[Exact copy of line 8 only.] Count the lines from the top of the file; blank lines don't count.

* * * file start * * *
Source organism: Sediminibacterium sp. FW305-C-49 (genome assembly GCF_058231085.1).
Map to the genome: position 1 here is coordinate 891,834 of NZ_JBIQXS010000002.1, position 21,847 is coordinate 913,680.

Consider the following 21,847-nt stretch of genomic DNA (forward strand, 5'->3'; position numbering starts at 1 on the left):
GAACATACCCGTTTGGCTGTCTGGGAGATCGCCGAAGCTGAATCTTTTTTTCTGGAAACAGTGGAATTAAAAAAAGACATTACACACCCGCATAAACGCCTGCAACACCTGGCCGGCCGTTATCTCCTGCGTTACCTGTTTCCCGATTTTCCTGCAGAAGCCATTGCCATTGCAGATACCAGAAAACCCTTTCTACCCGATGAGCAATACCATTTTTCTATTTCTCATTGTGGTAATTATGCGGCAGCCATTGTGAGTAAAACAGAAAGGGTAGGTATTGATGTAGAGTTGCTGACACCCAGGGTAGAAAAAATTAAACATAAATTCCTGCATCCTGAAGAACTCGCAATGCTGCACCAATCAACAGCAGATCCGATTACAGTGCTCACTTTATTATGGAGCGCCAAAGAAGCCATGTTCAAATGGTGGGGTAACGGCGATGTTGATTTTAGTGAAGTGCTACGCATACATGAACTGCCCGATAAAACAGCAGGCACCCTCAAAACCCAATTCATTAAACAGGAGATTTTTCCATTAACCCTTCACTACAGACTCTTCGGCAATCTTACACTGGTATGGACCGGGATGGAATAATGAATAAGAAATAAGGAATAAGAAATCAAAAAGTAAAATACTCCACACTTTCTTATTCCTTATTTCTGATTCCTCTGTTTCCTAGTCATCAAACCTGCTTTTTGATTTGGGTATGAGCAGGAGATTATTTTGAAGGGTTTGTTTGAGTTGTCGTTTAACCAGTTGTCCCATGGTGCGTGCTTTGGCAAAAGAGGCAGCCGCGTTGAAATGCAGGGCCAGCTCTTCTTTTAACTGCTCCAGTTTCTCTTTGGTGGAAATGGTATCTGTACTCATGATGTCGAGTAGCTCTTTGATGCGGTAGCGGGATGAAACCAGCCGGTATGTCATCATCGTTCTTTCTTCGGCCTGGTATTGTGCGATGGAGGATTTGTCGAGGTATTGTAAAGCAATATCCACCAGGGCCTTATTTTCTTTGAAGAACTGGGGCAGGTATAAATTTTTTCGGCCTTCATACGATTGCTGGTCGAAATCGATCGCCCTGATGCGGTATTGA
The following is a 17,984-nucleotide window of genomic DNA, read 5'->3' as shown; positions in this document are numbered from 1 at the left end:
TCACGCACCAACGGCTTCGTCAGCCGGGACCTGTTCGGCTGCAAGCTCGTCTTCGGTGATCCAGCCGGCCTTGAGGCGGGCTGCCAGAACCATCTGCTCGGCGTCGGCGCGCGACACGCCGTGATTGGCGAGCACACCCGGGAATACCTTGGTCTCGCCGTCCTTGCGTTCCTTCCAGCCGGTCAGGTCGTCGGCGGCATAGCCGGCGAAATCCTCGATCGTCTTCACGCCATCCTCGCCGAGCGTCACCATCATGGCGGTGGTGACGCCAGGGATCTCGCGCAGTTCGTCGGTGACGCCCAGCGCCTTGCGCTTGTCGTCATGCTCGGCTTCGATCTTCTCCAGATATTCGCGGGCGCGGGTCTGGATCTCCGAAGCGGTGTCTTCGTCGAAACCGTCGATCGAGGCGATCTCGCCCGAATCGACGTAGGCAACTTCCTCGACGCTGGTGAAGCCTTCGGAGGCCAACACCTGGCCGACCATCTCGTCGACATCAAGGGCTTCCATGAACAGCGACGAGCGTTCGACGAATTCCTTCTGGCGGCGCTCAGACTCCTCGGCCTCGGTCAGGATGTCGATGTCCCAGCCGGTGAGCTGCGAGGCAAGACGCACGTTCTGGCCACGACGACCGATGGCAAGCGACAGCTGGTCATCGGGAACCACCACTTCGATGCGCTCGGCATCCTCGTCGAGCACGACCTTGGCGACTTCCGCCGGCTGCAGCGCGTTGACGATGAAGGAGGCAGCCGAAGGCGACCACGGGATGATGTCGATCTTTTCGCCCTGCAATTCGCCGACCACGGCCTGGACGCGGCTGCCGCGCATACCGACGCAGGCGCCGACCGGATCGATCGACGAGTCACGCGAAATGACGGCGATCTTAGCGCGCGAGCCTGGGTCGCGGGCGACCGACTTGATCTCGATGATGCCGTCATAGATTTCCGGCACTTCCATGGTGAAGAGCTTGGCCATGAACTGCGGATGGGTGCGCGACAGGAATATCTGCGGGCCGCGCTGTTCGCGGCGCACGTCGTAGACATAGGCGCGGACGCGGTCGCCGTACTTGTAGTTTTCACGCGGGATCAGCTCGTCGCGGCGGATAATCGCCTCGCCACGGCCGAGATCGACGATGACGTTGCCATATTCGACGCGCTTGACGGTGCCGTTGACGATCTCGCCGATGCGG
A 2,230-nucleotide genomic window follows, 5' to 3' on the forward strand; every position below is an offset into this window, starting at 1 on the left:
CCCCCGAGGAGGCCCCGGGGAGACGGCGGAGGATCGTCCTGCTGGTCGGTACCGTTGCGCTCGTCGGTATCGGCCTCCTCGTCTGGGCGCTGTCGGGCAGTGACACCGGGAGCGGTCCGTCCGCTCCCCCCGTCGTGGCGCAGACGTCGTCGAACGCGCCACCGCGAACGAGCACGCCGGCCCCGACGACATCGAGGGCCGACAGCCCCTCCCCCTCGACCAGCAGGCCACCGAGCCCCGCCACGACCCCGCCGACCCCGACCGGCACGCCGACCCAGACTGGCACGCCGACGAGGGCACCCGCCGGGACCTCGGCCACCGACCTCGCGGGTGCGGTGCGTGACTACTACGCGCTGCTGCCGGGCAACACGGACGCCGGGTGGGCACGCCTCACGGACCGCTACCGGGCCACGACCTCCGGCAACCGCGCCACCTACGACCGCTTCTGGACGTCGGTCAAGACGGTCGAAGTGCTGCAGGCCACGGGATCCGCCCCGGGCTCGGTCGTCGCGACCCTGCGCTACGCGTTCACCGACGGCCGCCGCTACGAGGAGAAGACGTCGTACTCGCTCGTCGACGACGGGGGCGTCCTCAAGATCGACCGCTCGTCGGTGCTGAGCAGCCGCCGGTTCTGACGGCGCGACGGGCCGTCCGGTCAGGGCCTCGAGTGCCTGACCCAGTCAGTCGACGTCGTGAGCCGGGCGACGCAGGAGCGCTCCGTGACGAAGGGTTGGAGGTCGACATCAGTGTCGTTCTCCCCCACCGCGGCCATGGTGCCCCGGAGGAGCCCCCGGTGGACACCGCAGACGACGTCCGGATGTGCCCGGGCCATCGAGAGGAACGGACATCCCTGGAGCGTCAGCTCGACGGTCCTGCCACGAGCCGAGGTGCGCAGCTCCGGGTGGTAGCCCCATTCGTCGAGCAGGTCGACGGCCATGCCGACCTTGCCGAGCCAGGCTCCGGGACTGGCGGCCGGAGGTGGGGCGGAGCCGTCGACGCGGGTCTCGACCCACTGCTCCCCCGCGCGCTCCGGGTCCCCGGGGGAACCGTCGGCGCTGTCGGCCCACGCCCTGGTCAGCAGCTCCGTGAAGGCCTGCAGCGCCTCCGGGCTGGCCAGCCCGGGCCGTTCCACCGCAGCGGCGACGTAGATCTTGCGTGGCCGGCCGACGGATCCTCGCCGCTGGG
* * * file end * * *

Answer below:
CCCCCGAGGAGGCCCCGGGGAGACGGCGGAGGATCGTCCTGCTGGTCGGTACCGTTGCGCTCGTCGGTATCGGCCTCCTCGTCTGGGCGCTGTCGGGCAGTGACACCGGGAGCGGTCCGTCCGCTCCCCCCGTCGTGGCGCAGACGTCGTCGAACGCGCCACCGCGAACGAGCACGCCGGCCCCGACGACATCGAGGGCCGACAGCCCCTCCCCCTCGACCAGCAGGCCACCGAGCCCCGCCACGACCCCGCCGACCCCGACCGGCACGCCGACCCAGACTGGCACGCCGACGAGGGCACCCGCCGGGACCTCGGCCACCGACCTCGCGGGTGCGGTGCGTGACTACTACGCGCTGCTGCCGGGCAACACGGACGCCGGGTGGGCACGCCTCACGGACCGCTACCGGGCCACGACCTCCGGCAACCGCGCCACCTACGACCGCTTCTGGACGTCGGTCAAGACGGTCGAAGTGCTGCAGGCCACGGGATCCGCCCCGGGCTCGGTCGTCGCGACCCTGCGCTACGCGTTCACCGACGGCCGCCGCTACGAGGAGAAGACGTCGTACTCGCTCGTCGACGACGGGGGCGTCCTCAAGATCGACCGCTCGTCGGTGCTGAGCAGCCGCCGGTTCTGACGGCGCGACGGGCCGTCCGGTCAGGGCCTCGAGTGCCTGACCCAGTCAGTCGACGTCGTGAGCCGGGCGACGCAGGAGCGCTCCGTGACGAAGGGTTGGAGGTCGACATCAGTGTCGTTCTCCCCCACCGCGGCCATGGTGCCCCGGAGGAGCCCCCGGTGGACACCGCAGACGACGTCCGGATGTGCCCGGGCCATCGAGAGGAACGGACATCCCTGGAGCGTCAGCTCGACGGTCCTGCCACGAGCCGAGGTGCGCAGCTCCGGGTGGTAGCCCCATTCGTCGAGCAGGTCGACGGCCATGCCGACCTTGCCGAGCCAGGCTCCGGGACTGGCGGCCGGAGGTGGGGCGGAGCCGTCGACGCGGGTCTCGACCCACTGCTCCCCCGCGCGCTCCGGGTCCCCGGGGGAACCGTCGGCGCTGTCGGCCCACGCCCTGGTCAGCAGCTCCGTGAAGGCCTGCAGCGCCTCCGGGCTGGCCAGCCCGGGCCGTTCCACCGCAGCGGCGACGTAGATCTTGCGTGGCCGGCCGACGGATCCTCGCCGCTGGG